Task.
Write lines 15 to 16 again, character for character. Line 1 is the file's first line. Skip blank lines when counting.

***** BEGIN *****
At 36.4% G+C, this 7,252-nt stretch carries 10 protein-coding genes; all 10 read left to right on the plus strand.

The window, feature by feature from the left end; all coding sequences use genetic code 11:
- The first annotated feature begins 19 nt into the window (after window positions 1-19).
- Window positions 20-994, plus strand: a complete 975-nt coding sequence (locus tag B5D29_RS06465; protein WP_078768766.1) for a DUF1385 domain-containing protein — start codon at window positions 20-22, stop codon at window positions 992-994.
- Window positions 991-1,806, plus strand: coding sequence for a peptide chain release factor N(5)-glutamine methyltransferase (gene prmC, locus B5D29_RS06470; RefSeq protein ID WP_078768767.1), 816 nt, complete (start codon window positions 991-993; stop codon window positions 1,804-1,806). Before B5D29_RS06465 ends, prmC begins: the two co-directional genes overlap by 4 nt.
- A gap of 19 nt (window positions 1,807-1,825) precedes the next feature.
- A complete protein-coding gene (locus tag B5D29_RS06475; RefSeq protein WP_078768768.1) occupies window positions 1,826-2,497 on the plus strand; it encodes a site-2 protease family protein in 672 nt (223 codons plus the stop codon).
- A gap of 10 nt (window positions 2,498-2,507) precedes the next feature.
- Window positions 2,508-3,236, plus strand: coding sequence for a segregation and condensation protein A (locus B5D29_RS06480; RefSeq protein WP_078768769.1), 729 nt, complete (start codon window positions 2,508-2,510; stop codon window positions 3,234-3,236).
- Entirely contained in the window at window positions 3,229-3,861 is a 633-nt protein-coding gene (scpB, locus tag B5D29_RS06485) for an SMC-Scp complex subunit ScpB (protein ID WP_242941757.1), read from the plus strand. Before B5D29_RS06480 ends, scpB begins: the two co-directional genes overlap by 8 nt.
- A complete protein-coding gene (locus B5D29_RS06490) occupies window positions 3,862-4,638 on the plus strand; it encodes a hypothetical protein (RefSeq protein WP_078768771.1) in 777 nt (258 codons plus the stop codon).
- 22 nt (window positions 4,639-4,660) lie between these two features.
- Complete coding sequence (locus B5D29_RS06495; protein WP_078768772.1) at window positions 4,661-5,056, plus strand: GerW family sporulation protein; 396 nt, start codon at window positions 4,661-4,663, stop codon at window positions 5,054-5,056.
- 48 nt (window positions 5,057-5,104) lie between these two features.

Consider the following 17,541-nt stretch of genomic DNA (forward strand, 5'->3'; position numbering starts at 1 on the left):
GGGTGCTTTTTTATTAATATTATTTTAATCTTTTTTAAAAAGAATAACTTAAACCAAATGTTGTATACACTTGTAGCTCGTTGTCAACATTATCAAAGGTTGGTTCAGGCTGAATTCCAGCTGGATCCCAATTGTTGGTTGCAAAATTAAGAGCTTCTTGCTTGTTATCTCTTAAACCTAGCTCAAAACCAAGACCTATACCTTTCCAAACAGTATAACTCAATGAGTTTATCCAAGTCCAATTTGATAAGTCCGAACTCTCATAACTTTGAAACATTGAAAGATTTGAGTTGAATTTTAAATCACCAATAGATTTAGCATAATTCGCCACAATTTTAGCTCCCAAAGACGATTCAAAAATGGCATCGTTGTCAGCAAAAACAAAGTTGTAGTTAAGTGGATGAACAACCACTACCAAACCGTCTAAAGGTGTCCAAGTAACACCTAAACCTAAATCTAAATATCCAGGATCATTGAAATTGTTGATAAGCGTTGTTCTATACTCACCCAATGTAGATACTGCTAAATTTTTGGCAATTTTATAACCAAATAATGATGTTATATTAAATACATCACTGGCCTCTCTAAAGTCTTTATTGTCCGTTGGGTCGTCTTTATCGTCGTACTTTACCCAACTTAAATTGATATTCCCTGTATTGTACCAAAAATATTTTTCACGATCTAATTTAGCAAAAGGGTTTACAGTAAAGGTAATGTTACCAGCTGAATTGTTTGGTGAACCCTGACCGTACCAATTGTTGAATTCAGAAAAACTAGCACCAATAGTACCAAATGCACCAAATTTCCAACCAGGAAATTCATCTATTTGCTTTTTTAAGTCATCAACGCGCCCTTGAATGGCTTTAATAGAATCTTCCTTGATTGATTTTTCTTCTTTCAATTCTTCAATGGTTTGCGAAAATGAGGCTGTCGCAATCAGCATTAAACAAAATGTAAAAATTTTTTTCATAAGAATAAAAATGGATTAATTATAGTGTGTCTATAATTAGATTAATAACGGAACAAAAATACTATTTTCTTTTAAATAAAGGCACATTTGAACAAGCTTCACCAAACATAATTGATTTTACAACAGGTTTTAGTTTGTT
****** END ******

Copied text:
Consider the following 17,541-nt stretch of genomic DNA (forward strand, 5'->3'; position numbering starts at 1 on the left):
GGGTGCTTTTTTATTAATATTATTTTAATCTTTTTTAAAAAGAATAACTTAAACCAAATGTTGTATACACTTGTAGCTCGTTGTCAACATTATCAAAGGTTGGTTCAGGCTGAATTCCAGCTGGATCCCAATTGTTGGTTGCAAAATTAAGAGCTTCTTGCTTGTTATCTCTTAAACCTAGCTCAAAACCAAGACCTATACCTTTCCAAACAGTATAACTCAATGAGTTTATCCAAGTCCAATTTGATAAGTCCGAACTCTCATAACTTTGAAACATTGAAAGATTTGAGTTGAATTTTAAATCACCAATAGATTTAGCATAATTCGCCACAATTTTAGCTCCCAAAGACGATTCAAAAATGGCATCGTTGTCAGCAAAAACAAAGTTGTAGTTAAGTGGATGAACAACCACTACCAAACCGTCTAAAGGTGTCCAAGTAACACCTAAACCTAAATCTAAATATCCAGGATCATTGAAATTGTTGATAAGCGTTGTTCTATACTCACCCAATGTAGATACTGCTAAATTTTTGGCAATTTTATAACCAAATAATGATGTTATATTAAATACATCACTGGCCTCTCTAAAGTCTTTATTGTCCGTTGGGTCGTCTTTATCGTCGTACTTTACCCAACTTAAATTGATATTCCCTGTATTGTACCAAAAATATTTTTCACGATCTAATTTAGCAAAAGGGTTTACAGTAAAGGTAATGTTACCAGCTGAATTGTTTGGTGAACCCTGACCGTACCAATTGTTGAATTCAGAAAAACTAGCACCAATAGTACCAAATGCACCAAATTTCCAACCAGGAAATTCATCTATTTGCTTTTTTAAGTCATCAACGCGCCCTTGAATGGCTTTAATAGAATCTTCCTTGATTGATTTTTCTTCTTTCAATTCTTCAATGGTTTGCGAAAATGAGGCTGTCGCAATCAGCATTAAACAAAATGTAAAAATTTTTTTCATAAGAATAAAAATGGATTAATTATAGTGTGTCTATAATTAGATTAATAACGGAACAAAAATACTATTTTCTTTTAAATAAAGGCACATTTGAACAAGCTTCACCAAACATAATTGATTTTACAACAGGTTTTAGTTTGTT